“We are pleased to introduce a guest writer on our blog, Michelle Peterson. Michelle has written a great article about one of the many benefits of spending time in nature. Look forward to more of her articles in the future.” Francis and Kate
Right now, the United States is in the midst of a public health emergency of opioid-related deaths. According to a global survey, Americans try more drugs than any other population in the world. We also spend almost $1.5 billion per year on neuroscience research that has deepened our understanding of how the brain works – but hasn’t led to improved treatment success rates.
Twelve-step programs dominate our rehabilitation industry. In 2000, 90 percent of addiction treatment facilities used the 12-step method, perhaps the most famous of which is Alcoholics Anonymous. But outside researchers have estimated that the success rate of AA hovers between 5 and 10 percent. Rehab centers (which have swelled into a $35 billion industry) rarely post reliable stats about recovery rates.
So of all the options out there, probably the best one for people trying to kick an addiction is medically assisted detoxification and care plans that a drug clinician administers. We’ll leave the details to the experts. In the meantime, consider one activity that may supplement your recovery: getting outdoors. Here are some tips on how to start.
First off, it’s important to underscore how invaluable exercise is to the process of addiction recovery. Using drugs stimulates neurotransmitters like serotonin, dopamine, and endorphins – “feel-good” chemicals associated with sensations of joy, bliss, and elation. The downside is that these chemicals are released in excess, effectively flooding the brain so that when you come down from them, your system feels washed out.
Staying active, meanwhile, has been shown to also release similar neurotransmitters as drugs, but in healthy amounts. That’s why walking outside is not only good cardio, but it also comprises a brain boost: Soaking up oxygen and absorbing vitamin D lowers your stress and sharpens your memory and concentration. Granted, taking a stroll isn’t a foolproof recovery plan, but it is an excellent way to clear your mind and stay connected to a world that’s far larger than you.
What about the feeling that’s hard to pin down when you’re out in nature itself? Poets, memoirists, and environmentalists have been trying to capture that sensation through the ages, and it mostly comes down to a mixture of peace and fresh vigor. A more clinical approach on the perks of nature might list these benefits: Being outdoors reduces your stress levels, improves your academic and work performance, and decreases activity in the area of the brain associated with depression. Paddle-boarding a river or hiking through the fall woods or biking along the edge of a meadow helps clue you into what a vast, various, and beautiful world there is out there. That, in turn, may keep you away from social circles that use drugs, and improve your outlook so that you don’t succumb to your stress and use drugs as a means of self-medication.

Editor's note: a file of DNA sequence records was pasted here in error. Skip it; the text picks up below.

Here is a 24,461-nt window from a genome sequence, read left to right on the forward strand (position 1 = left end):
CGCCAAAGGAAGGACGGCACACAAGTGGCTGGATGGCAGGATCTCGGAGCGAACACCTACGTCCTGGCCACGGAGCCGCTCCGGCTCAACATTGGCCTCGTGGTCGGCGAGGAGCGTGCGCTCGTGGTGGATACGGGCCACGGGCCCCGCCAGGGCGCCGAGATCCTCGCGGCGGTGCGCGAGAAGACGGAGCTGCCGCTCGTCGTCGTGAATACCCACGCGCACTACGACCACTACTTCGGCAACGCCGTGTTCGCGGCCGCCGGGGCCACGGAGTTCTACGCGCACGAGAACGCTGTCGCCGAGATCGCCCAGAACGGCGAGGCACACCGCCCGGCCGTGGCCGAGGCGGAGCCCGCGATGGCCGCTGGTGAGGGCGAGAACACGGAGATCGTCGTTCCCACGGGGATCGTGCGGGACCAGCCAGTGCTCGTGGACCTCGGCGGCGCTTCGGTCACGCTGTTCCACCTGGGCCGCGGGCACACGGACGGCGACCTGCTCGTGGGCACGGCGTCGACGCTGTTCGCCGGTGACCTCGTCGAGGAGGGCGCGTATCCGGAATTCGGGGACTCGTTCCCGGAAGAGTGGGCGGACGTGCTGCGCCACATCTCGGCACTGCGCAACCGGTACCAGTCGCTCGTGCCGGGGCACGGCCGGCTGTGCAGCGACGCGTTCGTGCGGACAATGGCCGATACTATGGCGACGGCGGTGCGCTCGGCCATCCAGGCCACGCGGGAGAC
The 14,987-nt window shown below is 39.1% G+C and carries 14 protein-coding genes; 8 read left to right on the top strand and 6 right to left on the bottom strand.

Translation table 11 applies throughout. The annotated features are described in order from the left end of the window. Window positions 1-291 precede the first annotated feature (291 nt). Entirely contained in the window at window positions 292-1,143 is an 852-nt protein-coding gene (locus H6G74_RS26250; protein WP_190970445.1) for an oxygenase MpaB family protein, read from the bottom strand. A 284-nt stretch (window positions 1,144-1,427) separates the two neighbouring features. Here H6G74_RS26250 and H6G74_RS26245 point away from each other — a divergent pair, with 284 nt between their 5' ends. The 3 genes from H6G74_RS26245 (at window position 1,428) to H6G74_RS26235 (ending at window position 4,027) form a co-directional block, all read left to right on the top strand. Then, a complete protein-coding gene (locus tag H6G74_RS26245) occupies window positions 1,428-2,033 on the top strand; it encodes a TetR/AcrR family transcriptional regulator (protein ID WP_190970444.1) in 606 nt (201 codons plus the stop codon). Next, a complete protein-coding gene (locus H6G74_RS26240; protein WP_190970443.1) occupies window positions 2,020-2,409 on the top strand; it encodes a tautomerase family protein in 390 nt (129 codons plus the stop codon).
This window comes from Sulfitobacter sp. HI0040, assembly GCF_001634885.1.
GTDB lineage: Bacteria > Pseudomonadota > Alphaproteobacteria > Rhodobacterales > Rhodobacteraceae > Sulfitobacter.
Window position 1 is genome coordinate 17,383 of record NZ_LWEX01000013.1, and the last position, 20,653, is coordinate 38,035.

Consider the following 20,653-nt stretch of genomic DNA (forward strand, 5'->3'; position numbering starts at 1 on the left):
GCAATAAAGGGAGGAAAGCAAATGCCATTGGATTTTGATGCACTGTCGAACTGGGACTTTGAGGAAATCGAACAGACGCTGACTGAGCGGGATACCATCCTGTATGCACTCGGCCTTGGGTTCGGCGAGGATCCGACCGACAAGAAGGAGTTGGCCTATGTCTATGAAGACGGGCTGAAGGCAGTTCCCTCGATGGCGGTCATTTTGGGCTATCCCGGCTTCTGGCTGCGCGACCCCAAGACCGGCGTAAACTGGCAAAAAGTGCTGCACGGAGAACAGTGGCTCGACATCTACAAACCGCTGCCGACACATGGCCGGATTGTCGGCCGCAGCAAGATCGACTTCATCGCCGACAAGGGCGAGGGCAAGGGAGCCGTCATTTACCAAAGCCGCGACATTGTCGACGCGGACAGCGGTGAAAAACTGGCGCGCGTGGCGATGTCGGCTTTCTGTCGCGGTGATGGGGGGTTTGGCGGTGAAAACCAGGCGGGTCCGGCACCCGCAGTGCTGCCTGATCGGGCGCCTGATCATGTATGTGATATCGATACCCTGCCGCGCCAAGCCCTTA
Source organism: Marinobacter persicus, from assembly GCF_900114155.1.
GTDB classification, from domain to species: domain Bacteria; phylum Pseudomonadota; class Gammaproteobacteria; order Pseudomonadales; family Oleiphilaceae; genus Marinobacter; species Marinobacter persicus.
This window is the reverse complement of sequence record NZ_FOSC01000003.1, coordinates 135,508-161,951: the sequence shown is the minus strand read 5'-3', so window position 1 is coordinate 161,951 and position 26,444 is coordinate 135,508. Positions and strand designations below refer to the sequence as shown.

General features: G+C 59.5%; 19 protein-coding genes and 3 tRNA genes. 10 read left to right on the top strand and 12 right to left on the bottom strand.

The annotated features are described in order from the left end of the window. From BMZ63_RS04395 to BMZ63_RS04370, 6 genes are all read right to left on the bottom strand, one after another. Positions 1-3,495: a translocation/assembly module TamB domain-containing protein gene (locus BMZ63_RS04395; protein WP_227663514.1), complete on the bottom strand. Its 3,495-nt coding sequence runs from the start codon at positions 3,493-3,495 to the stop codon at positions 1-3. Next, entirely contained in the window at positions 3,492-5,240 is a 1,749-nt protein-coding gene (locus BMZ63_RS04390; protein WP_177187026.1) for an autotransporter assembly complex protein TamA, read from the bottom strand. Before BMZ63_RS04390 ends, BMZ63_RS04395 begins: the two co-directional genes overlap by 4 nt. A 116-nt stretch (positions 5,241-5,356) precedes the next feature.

Spending Time with Your Pet
When you do go out into nature, bring your pet along with you. That may mean watching your cat hunt in your backyard or walking your iguana around the block on balmy days. More likely, though, dogs are the consummate wandering companions, so consider taking your dog hiking, visiting a dog park, hitting the beach, or just going for a walk around the block.
Here are just some of the health perks of having a pet
- They improve our mood.
- Boost our immune systems.
- Relax us until we feel in less pain.
- Help introduce us to other people.
- Lower our stress and blood pressure.
And they’re especially vital for people battling an addiction. Since one of the emotional torments of recovery is the anguish of loneliness, having a pet is built-in companionship that can ease our fretting and get us outdoors for a brisk walk.
There’s no substitute for a proven addiction recovery plan. However, incorporating exercise, spending some time outdoors, and hanging out with your pet can complement your treatment. And when you’re overcoming addiction, sometimes you need all the help you can get.
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